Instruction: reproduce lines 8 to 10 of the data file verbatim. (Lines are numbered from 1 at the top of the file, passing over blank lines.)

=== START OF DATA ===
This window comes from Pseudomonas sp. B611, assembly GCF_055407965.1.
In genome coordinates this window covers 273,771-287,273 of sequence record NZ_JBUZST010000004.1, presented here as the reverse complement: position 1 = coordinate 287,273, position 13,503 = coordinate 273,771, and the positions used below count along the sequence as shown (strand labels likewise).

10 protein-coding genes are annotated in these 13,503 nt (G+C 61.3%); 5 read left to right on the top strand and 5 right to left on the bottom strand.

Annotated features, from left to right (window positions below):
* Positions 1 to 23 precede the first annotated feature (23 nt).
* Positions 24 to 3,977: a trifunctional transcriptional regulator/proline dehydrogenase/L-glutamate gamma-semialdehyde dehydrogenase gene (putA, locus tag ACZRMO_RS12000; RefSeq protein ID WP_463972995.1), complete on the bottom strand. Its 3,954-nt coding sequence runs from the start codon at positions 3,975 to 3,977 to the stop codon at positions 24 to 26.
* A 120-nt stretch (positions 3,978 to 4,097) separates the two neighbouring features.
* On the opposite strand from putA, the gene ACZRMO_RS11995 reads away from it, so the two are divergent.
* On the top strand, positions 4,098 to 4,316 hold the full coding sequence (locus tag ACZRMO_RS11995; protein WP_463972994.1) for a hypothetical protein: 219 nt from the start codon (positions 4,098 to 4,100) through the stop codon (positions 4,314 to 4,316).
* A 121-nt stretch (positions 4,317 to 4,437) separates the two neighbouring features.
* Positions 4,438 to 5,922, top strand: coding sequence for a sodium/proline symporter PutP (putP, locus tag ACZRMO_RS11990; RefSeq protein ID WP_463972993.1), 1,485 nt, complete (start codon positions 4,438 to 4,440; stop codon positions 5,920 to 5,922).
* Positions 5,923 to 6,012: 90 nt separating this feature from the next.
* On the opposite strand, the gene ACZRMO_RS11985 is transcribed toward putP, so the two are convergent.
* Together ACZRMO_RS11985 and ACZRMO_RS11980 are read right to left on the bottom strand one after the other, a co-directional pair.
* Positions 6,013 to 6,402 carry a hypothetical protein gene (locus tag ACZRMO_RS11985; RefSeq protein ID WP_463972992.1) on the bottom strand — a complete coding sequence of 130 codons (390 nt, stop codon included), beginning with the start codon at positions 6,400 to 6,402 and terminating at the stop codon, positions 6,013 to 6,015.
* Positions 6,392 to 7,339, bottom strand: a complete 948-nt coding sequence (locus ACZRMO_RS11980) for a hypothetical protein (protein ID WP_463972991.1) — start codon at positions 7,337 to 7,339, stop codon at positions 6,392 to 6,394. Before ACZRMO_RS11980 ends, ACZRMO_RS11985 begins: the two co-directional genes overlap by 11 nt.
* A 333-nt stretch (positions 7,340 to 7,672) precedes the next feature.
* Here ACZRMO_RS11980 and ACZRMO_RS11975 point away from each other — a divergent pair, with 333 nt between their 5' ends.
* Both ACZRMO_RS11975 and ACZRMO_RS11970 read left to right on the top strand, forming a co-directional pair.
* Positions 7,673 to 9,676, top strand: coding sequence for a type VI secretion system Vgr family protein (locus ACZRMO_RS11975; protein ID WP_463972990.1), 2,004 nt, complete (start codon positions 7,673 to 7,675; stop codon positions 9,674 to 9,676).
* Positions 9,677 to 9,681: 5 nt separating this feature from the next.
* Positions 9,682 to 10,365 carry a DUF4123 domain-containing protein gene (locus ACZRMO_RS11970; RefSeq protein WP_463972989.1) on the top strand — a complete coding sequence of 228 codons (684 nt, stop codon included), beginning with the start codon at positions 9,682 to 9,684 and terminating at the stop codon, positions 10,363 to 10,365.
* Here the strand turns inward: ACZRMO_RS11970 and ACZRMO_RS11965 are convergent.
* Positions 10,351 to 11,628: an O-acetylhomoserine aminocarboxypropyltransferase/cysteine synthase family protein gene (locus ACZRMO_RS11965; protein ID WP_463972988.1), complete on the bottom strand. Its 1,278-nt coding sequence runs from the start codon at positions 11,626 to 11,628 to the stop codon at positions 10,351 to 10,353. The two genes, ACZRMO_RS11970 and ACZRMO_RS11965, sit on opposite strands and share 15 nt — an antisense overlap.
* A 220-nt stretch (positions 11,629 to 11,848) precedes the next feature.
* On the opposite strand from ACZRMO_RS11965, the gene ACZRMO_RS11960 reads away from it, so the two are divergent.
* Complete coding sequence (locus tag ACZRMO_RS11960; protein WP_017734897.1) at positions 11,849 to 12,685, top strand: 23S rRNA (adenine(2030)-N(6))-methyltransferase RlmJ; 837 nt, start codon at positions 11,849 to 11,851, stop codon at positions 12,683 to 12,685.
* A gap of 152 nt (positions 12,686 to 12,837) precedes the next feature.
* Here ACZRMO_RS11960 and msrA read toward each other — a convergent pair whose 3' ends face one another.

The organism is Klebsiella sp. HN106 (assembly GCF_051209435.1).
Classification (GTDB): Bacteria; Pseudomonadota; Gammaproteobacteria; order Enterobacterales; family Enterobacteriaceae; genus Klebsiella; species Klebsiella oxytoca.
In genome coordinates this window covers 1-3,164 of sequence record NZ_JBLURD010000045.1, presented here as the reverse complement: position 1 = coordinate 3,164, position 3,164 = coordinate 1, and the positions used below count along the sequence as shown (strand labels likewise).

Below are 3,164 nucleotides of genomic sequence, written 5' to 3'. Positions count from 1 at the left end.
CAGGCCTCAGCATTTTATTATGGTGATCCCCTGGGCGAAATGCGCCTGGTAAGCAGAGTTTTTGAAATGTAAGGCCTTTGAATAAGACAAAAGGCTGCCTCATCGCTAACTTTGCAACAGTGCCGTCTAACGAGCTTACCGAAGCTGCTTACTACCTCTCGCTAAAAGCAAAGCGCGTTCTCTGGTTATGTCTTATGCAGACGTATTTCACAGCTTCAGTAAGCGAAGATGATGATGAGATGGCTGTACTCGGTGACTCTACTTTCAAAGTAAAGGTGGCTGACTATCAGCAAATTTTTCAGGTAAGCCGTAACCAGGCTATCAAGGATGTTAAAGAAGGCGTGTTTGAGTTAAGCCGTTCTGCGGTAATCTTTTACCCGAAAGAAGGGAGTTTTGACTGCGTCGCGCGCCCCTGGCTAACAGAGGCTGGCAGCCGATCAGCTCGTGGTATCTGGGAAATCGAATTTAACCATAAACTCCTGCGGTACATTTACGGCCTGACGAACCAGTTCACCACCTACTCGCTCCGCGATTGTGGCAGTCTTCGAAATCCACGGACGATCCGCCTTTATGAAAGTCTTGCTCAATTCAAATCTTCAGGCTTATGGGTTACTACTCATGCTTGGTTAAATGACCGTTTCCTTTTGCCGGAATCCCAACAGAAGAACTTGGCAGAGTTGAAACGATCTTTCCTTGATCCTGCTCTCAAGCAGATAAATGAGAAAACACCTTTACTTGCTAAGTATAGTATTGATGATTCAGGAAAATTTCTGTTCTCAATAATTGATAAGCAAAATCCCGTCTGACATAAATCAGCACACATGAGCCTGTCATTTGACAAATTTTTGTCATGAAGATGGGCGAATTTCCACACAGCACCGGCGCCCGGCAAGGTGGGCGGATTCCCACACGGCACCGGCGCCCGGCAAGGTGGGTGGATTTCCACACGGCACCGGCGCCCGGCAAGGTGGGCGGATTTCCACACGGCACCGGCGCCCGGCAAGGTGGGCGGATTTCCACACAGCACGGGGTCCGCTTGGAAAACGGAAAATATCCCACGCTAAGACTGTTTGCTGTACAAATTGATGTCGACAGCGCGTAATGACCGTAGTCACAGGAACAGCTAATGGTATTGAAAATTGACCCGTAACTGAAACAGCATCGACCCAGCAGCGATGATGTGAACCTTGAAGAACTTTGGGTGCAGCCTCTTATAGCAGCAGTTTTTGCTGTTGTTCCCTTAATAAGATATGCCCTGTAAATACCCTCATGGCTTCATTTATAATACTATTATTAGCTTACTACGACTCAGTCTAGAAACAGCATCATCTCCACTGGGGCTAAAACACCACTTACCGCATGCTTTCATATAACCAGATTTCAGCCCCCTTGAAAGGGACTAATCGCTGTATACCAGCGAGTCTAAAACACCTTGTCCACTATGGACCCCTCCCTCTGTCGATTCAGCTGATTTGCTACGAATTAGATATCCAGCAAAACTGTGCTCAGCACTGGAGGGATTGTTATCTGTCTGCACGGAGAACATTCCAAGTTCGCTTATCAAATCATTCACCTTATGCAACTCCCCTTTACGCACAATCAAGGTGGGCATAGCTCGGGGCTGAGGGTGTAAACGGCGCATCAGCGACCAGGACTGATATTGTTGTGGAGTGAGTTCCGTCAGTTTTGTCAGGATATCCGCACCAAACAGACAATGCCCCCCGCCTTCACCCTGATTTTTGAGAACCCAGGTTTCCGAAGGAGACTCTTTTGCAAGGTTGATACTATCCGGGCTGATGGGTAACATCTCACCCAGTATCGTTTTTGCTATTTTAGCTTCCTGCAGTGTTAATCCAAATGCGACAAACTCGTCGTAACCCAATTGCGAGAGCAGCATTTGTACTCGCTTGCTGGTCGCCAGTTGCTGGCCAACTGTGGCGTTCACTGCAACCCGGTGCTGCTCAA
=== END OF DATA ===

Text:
* On the opposite strand from putA, the gene ACZRMO_RS11995 reads away from it, so the two are divergent.
* On the top strand, positions 4,098 to 4,316 hold the full coding sequence (locus tag ACZRMO_RS11995; protein WP_463972994.1) for a hypothetical protein: 219 nt from the start codon (positions 4,098 to 4,100) through the stop codon (positions 4,314 to 4,316).
* A 121-nt stretch (positions 4,317 to 4,437) separates the two neighbouring features.